Louisiana police head says he'd 'welcome' DOJ oversight

Louisiana police head says he'd 'welcome' DOJ oversight
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Head of the Louisiana State Police Col. Lamar David said Friday he would "welcome" a Department of Justice (DOJ) "pattern and practice" investigation into potential acts of racial profiling within his police force, The Associated Press reported.

"If the community is concerned about that, obviously I am concerned about that," Davis told the AP. "I'm a Black male. I don't want to feel like I'm going to be stopped and thrown across a car just because of that, and I don't want anyone else to feel that way."

Davis's comments come a day after the AP published the results of internal investigative records showing that Louisiana State Police troopers ignored or covered up evidence of police beatings, deflected blame and interfered in attempts to root out misconduct.

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"It challenged me emotionally, not just from a law enforcement perspective but as a citizen," Davis told the AP about viewing the footage of certain incidents of police misconduct that the news outlet published. "But I have to put my emotions in check and understand what my duties are."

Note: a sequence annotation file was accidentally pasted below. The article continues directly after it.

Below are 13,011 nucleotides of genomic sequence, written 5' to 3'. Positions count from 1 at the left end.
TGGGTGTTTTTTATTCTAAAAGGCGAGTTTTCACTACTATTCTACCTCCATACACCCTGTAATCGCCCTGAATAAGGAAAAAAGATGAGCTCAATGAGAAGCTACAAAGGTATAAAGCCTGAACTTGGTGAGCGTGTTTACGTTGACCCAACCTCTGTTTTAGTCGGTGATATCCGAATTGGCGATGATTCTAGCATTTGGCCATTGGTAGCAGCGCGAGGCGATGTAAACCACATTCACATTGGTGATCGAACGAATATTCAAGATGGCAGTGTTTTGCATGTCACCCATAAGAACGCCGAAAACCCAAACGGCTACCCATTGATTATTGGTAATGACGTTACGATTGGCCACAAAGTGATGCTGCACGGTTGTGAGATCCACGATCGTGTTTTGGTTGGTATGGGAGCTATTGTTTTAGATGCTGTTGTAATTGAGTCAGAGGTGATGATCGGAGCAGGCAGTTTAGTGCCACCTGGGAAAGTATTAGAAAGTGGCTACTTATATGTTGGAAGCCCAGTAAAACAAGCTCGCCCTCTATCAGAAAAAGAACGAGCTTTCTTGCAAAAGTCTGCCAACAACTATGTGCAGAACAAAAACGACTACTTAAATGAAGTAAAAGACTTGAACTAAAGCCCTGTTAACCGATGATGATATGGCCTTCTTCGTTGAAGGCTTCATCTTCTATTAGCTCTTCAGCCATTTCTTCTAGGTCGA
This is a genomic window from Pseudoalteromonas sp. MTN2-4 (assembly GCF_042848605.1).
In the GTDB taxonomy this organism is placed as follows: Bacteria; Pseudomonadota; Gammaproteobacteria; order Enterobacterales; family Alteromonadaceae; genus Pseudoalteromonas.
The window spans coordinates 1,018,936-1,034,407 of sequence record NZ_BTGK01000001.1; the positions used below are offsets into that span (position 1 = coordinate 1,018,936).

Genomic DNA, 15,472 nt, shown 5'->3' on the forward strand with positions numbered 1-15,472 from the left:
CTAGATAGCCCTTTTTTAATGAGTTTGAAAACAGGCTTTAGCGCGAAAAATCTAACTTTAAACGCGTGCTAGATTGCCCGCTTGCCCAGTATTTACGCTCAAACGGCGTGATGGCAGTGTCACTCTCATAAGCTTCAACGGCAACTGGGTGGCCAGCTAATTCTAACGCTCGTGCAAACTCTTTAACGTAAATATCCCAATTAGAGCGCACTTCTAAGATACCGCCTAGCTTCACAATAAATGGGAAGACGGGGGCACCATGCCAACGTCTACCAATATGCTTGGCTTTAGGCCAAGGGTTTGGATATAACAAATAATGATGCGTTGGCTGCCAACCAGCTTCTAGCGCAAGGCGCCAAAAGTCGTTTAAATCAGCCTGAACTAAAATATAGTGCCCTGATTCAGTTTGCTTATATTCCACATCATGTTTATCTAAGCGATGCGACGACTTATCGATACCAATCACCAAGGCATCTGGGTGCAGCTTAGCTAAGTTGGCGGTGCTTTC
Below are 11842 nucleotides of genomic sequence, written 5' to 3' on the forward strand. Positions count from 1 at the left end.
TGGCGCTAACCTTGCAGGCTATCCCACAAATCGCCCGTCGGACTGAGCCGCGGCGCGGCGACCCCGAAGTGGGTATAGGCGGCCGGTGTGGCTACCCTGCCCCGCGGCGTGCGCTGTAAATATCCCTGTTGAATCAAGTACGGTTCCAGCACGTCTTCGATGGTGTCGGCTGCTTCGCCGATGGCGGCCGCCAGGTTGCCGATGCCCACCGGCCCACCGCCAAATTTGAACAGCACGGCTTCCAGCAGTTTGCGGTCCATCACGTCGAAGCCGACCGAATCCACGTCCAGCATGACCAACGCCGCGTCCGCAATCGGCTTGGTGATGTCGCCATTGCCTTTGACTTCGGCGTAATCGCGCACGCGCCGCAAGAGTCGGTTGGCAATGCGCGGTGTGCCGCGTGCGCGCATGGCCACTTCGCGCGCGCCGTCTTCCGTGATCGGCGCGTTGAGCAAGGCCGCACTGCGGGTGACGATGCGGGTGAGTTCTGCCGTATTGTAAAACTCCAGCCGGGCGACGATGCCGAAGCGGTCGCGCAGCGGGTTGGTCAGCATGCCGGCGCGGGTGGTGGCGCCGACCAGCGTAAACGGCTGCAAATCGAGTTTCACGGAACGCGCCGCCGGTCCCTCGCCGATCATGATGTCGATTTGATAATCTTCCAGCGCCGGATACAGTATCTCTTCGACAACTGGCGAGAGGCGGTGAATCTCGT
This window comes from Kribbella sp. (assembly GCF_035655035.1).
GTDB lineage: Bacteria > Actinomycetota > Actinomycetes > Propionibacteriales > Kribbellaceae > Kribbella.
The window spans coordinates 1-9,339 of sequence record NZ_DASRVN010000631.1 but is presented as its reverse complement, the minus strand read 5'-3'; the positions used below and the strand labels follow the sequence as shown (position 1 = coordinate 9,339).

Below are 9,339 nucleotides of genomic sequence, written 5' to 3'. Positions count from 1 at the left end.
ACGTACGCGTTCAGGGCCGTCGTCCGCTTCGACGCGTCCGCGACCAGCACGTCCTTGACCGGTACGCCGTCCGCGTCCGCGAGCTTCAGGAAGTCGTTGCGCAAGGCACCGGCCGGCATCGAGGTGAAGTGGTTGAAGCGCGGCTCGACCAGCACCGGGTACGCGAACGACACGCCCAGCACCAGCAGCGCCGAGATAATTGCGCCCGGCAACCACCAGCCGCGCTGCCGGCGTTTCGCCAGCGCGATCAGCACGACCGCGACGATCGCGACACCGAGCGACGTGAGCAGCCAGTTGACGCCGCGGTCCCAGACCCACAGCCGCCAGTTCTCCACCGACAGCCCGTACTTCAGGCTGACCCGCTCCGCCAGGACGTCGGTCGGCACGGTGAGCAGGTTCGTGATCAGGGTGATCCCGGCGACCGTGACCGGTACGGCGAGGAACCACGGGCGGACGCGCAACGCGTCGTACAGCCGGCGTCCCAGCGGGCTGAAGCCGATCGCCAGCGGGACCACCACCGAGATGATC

Davis said he did not believe the use of excessive force is prevalent enough within his department to warrant a pattern and practice investigation by the DOJ but clarified that he wants the opportunity to correct any issues himself before the federal government gets involved, according to the AP. 

The DOJ launched pattern and practice probes into the police departments of Minneapolis, Louisville, Ky., and Phoenix earlier this year.

Louisiana State Police came under fire in the spring after the AP released body camera footage of the fatal 2019 arrest of Ronald Greene. Police initially said Greene died in a car crash on impact, but later said Greene died on his way to the hospital after a struggle with troopers.

Davis confirmed to the AP that an internal investigation resulted in no discipline against Lt. John Clary, the highest ranking official present during Greene's death. Clary was accused of denying the existence of his own body camera footage for almost two years, according to the AP.

Davis said his department "could not say for sure whether" he "purposefully withheld" the video.